I have been staring at my screen for the past hour wondering how to write this post. How do I fit my emotions into words? I will do my utmost best and hopefully you will understand how I felt on the 17th of July 2014.
I knew visiting Choeung Ek, otherwise known as the Killing Fields, would be emotionally draining. It is the site where more than 20,000 men, women and children were brutally executed. These innocent people were executed by their own kind. Yes. Cambodians killed Cambodians. And get this. The mass graves at Choeung Ek are just 129 of 20,000 that have been found by researchers!
The entrance fee to Choeung Ek is US$6.00 per adult. This entrance fee includes an excellent self-guided audio tour which is available in 15 languages. I do not know how it sounds in other languages but the English version was well done. I could hear the pain in the man's voice each time he spoke about the Khmer Rouge regime.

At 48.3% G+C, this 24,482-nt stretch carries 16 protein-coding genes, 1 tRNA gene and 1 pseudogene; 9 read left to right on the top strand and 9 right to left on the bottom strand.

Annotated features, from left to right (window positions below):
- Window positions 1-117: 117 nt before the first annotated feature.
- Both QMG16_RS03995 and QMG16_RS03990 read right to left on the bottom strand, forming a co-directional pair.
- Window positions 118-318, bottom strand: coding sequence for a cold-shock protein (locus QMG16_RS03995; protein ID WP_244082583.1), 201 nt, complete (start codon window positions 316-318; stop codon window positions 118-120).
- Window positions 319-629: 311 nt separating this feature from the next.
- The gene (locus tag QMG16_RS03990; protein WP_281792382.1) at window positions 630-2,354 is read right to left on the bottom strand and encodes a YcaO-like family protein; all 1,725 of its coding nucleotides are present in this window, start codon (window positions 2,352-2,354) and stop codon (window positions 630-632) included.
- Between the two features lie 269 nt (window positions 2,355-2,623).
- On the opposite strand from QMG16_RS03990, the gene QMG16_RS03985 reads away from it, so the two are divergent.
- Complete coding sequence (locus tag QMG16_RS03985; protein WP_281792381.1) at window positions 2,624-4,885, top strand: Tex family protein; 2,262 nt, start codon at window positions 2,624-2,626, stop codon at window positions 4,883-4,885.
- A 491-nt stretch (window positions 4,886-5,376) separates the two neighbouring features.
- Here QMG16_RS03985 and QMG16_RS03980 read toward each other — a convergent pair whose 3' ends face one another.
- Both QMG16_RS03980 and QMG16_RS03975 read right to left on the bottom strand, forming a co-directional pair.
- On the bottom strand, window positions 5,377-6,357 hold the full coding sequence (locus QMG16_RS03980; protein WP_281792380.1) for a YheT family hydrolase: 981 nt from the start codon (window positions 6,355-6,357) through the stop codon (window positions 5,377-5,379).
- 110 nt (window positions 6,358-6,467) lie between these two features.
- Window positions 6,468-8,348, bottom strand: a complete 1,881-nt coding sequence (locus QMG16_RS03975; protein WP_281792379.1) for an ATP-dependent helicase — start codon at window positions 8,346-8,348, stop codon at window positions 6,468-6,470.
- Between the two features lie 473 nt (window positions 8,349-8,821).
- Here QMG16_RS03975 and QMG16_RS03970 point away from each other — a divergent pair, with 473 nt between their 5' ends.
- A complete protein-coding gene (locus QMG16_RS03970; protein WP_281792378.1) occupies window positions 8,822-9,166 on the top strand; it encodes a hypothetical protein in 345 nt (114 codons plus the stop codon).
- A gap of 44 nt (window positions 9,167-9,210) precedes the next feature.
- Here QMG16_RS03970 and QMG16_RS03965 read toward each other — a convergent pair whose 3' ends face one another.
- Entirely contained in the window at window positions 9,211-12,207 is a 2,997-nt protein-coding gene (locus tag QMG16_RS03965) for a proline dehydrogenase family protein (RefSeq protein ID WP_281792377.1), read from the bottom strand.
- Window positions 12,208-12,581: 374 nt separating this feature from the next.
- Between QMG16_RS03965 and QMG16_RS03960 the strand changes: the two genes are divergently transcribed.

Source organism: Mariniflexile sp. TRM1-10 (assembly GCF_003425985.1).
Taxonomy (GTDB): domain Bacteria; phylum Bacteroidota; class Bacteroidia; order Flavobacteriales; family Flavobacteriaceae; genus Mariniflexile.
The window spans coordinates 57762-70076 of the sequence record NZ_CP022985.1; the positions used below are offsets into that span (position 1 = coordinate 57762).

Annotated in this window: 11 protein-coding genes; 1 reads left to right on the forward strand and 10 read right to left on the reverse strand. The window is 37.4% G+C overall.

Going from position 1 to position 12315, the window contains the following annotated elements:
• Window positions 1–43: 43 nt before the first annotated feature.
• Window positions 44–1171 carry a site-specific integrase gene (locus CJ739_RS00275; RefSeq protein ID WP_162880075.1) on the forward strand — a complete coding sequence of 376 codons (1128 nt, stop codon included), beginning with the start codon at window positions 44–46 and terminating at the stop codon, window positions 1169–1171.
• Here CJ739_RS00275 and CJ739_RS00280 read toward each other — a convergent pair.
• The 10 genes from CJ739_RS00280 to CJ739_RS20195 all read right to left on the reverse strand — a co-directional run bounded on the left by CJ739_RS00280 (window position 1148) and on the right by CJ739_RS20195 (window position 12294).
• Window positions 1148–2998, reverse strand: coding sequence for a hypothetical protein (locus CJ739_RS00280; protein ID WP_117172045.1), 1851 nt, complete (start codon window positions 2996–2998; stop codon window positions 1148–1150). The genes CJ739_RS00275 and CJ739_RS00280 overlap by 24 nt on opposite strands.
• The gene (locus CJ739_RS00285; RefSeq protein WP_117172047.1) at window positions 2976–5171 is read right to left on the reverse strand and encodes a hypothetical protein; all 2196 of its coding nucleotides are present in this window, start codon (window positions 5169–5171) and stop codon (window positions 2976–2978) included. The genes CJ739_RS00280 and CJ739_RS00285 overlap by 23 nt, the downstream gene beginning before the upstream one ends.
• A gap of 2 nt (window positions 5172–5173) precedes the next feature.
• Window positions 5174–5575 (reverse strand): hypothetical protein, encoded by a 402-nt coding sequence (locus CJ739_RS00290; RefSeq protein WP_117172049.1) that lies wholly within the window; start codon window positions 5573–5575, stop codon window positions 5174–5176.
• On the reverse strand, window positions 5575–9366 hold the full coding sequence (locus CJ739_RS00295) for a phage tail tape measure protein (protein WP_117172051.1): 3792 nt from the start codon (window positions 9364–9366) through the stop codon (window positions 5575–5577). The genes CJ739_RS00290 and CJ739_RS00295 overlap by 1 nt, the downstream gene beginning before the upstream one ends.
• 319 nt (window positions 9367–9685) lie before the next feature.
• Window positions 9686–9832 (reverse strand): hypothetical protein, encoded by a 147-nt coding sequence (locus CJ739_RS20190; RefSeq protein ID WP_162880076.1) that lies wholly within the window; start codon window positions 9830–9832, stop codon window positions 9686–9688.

The first thing that hit me when I entered the gates of Choeung Ek is the sadness that hangs in the air. As I walked around the mass burial site, I learnt how the victims were killed. While some were shot in the head, others were deemed unworthy of a bullet so they were killed by other means. Some had their throats slit open while the rest were bludgeoned to death with weapons such as axes, changkols and hammers.
|This commemorative stupa is filled with the skulls of the victims...|
|This display contains recently found fabric and bone fragments. Each time it rains, some fabric and bone fragments do surface. To me, it's like as though mother nature is helping the deceased to be found.|
|Pictured here are shorts that belonged to a child.|
|People from around the world have hung bracelets and friendship bands on the poles.|
|I broke down at this tree. The Khmer Rouge would slam the heads of infants on this tree to break their skulls.|
|Thousands of skulls are on display in the stupa.|
Words cannot describe what I think of the Khmer Rouge regime and their leader Pol Pot. Between 1.7 to 2.5 million Cambodians died between 1975 to 1979. How is this even right?! What was the world doing while this genocide was taking place?
I urge you to visit Choeung Ek and the S-21 Prison when you visit Phnom Penh. Only then will you truly realize what the Cambodians have gone through and why they are still struggling till this day.